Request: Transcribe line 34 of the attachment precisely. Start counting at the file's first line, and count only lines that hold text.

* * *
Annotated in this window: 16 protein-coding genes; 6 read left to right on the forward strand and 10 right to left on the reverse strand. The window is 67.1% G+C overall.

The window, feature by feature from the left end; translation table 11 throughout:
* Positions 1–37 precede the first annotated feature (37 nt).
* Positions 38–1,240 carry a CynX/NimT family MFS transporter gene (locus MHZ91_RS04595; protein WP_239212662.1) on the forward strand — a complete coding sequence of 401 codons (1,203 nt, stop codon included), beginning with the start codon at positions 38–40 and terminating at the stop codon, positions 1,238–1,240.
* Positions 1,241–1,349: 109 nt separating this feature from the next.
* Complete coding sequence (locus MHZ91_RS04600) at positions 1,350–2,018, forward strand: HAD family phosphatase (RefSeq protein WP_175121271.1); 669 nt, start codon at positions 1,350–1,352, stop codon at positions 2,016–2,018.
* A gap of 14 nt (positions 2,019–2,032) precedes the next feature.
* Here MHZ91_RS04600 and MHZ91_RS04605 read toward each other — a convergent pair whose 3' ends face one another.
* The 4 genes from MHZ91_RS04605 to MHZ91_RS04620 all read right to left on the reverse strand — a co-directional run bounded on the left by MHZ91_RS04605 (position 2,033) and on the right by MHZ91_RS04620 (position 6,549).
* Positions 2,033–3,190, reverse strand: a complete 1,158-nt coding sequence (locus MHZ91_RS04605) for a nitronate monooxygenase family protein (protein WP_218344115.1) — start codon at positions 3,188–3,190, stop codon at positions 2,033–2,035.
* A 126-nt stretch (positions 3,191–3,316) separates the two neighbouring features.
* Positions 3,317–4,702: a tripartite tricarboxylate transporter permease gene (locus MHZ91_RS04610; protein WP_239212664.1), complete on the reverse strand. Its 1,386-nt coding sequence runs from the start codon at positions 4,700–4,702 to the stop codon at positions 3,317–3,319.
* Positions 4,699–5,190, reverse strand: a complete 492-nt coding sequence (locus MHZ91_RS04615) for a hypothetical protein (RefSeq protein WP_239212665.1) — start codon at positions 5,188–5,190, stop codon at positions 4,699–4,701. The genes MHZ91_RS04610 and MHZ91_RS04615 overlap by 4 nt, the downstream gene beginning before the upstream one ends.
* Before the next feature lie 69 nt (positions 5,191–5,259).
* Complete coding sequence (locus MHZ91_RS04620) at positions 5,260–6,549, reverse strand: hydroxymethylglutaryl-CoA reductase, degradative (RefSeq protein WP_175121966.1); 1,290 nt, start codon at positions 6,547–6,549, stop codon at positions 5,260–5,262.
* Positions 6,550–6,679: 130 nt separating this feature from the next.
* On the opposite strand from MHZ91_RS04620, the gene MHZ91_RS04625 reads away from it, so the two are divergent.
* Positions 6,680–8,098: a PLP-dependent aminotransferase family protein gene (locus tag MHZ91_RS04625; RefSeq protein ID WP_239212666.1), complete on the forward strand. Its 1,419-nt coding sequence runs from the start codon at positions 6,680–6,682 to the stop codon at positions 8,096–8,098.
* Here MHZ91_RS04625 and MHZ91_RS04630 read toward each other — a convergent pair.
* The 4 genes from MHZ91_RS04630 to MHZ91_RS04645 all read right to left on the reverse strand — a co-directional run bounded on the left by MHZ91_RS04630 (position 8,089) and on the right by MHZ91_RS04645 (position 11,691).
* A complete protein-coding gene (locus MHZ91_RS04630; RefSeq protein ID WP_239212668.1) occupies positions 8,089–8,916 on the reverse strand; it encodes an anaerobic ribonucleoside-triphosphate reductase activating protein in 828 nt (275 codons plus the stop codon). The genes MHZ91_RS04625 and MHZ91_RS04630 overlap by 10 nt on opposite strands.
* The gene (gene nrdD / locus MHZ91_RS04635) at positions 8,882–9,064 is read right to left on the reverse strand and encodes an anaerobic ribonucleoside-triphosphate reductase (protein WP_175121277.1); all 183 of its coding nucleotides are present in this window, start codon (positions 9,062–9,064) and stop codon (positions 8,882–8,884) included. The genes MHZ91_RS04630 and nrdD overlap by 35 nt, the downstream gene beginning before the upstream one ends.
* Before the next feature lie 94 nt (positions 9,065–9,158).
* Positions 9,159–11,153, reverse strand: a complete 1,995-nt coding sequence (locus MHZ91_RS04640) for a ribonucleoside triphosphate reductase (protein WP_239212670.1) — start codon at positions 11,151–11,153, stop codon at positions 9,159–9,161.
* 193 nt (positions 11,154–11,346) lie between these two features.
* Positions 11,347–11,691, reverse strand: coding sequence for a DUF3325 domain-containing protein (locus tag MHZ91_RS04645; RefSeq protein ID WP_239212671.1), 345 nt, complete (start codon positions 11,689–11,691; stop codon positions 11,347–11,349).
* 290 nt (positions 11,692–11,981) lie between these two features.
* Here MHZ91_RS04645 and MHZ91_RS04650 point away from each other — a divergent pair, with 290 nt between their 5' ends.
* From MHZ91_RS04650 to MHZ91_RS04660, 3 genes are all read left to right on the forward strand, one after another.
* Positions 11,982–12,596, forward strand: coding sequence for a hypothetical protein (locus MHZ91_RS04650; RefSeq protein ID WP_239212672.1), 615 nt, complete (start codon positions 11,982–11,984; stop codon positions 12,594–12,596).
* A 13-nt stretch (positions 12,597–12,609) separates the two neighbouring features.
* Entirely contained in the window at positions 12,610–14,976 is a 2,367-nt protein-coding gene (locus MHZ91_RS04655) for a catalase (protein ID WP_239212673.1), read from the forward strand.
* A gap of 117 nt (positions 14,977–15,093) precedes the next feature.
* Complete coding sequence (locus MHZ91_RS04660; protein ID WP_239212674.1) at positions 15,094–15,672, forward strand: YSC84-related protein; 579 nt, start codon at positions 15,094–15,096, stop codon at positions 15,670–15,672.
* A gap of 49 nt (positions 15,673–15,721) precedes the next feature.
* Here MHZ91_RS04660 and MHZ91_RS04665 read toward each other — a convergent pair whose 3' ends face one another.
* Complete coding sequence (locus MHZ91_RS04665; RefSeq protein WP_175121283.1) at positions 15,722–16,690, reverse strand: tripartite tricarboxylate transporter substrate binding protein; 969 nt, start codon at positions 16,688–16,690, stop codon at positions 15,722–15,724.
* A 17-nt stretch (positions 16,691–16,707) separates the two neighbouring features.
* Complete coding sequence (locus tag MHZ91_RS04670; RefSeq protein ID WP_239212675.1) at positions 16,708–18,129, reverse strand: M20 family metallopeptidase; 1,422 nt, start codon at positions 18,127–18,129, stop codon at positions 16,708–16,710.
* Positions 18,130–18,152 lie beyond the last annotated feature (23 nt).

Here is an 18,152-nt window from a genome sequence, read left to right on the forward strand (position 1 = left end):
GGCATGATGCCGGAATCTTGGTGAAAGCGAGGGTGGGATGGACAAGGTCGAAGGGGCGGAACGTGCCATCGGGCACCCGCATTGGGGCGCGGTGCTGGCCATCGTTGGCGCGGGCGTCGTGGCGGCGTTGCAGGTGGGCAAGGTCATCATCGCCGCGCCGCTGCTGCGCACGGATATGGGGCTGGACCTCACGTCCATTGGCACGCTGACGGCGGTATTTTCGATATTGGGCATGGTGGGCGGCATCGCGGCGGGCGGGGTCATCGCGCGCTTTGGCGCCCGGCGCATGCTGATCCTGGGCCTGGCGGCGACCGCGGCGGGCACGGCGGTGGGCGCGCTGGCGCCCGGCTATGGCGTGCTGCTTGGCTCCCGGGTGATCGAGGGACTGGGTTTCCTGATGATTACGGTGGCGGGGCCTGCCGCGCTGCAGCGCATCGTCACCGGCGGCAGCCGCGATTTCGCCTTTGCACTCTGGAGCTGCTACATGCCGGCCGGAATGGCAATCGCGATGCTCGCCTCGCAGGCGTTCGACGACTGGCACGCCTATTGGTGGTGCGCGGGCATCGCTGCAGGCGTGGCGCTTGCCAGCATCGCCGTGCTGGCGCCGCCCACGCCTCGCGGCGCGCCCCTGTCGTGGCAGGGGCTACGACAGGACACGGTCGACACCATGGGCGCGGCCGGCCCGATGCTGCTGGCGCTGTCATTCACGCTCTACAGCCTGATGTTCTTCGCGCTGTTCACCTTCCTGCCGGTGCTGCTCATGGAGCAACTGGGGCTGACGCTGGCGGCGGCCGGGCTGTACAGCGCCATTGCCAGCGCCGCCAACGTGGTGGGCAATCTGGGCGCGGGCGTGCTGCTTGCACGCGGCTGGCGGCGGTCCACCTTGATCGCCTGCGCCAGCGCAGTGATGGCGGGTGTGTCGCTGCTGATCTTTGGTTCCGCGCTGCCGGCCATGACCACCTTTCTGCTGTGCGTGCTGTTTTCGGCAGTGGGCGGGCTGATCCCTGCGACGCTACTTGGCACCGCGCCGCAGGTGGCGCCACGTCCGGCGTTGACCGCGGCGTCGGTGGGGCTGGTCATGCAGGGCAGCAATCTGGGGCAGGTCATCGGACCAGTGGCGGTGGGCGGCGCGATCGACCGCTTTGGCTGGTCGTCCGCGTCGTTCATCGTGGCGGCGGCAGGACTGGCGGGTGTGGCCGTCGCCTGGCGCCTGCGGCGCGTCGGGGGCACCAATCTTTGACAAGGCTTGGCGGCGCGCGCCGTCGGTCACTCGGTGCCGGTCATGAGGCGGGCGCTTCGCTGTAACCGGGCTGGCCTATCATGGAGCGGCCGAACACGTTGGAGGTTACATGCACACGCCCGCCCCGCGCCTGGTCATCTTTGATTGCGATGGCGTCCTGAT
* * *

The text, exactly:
* Complete coding sequence (locus MHZ91_RS04660; protein ID WP_239212674.1) at positions 15,094–15,672, forward strand: YSC84-related protein; 579 nt, start codon at positions 15,094–15,096, stop codon at positions 15,670–15,672.